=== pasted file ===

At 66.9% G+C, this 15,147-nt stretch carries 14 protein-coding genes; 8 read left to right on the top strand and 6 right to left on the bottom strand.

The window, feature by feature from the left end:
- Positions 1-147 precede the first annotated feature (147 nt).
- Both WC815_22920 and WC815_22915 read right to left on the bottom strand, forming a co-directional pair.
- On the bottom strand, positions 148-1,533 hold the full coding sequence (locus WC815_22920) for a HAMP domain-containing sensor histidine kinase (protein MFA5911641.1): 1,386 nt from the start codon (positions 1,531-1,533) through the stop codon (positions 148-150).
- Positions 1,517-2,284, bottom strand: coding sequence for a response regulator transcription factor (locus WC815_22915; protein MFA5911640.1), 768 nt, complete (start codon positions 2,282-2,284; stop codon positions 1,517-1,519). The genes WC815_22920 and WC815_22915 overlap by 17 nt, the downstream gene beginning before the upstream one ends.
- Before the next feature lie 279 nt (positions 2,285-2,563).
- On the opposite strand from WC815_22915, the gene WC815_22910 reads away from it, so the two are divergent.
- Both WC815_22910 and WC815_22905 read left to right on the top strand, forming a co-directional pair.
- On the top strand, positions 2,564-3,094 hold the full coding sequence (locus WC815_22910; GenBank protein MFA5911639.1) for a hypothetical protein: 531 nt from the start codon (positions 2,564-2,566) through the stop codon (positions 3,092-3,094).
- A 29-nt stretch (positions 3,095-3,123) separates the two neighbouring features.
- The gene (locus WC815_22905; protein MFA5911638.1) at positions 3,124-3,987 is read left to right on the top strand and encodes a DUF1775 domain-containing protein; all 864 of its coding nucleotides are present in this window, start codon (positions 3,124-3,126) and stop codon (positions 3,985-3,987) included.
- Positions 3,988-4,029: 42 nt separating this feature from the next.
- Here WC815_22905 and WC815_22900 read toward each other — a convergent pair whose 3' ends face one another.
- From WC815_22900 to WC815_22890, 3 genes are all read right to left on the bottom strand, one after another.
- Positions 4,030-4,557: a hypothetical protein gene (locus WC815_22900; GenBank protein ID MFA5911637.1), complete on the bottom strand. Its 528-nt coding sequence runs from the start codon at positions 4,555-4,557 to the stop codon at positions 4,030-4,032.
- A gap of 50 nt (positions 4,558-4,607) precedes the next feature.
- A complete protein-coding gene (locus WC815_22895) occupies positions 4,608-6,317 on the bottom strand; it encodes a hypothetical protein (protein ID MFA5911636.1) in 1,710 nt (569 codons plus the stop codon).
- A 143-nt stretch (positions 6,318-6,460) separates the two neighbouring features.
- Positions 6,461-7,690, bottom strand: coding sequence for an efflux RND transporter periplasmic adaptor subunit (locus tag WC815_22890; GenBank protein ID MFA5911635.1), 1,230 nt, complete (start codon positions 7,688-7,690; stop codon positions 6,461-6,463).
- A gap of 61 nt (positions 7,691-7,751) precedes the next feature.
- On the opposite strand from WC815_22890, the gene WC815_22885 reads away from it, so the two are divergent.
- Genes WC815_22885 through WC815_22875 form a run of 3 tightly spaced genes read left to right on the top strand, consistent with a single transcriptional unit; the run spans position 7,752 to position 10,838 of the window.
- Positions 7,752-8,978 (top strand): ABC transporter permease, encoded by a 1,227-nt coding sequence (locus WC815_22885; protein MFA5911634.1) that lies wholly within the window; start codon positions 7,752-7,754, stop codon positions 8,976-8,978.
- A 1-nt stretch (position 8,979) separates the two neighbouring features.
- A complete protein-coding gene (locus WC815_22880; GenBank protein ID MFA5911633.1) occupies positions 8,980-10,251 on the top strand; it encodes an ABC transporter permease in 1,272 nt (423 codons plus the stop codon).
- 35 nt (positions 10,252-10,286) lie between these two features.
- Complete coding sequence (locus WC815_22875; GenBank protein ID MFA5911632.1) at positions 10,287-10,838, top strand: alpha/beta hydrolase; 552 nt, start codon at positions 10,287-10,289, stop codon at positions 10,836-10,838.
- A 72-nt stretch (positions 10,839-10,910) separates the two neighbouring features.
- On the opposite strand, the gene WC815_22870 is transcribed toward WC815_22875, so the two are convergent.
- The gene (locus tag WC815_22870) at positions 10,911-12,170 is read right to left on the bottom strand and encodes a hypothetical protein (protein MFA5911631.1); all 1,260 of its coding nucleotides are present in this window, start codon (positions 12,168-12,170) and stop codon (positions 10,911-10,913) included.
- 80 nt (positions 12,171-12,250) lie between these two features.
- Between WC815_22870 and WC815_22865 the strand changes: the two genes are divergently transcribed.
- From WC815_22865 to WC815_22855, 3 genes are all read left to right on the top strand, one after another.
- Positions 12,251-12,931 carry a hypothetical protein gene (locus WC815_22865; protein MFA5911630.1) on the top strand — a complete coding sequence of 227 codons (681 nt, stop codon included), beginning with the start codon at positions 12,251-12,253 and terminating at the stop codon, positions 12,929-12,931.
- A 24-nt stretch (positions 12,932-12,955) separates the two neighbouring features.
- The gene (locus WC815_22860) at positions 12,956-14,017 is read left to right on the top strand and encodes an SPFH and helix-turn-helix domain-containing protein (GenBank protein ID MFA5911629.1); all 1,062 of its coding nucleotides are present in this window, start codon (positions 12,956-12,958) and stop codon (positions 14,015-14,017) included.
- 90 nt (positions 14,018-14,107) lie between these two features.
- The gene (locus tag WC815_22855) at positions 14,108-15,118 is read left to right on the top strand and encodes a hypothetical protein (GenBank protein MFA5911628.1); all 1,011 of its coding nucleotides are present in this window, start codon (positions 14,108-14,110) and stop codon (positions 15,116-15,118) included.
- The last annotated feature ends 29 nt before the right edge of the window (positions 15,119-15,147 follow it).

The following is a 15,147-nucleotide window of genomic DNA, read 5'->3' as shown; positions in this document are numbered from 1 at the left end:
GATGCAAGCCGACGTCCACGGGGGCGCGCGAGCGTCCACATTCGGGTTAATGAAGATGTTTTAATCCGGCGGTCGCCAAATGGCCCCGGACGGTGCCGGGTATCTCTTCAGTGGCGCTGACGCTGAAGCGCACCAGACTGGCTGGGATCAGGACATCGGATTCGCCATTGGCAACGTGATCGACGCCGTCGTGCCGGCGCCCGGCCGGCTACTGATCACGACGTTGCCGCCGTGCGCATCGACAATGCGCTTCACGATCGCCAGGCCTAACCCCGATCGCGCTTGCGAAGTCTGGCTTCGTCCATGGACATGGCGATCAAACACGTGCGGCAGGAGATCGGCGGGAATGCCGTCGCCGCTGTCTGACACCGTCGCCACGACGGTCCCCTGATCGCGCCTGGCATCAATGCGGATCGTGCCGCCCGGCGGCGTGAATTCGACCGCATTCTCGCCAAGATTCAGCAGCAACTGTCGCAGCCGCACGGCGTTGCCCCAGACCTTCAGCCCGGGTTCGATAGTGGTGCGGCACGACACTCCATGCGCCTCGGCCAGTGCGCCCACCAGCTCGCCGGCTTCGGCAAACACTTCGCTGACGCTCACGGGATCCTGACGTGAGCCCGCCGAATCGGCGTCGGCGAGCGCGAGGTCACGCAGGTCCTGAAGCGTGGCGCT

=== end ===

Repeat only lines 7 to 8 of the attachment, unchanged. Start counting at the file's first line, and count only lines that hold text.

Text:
- Before the next feature lie 279 nt (positions 2,285-2,563).
- On the opposite strand from WC815_22915, the gene WC815_22910 reads away from it, so the two are divergent.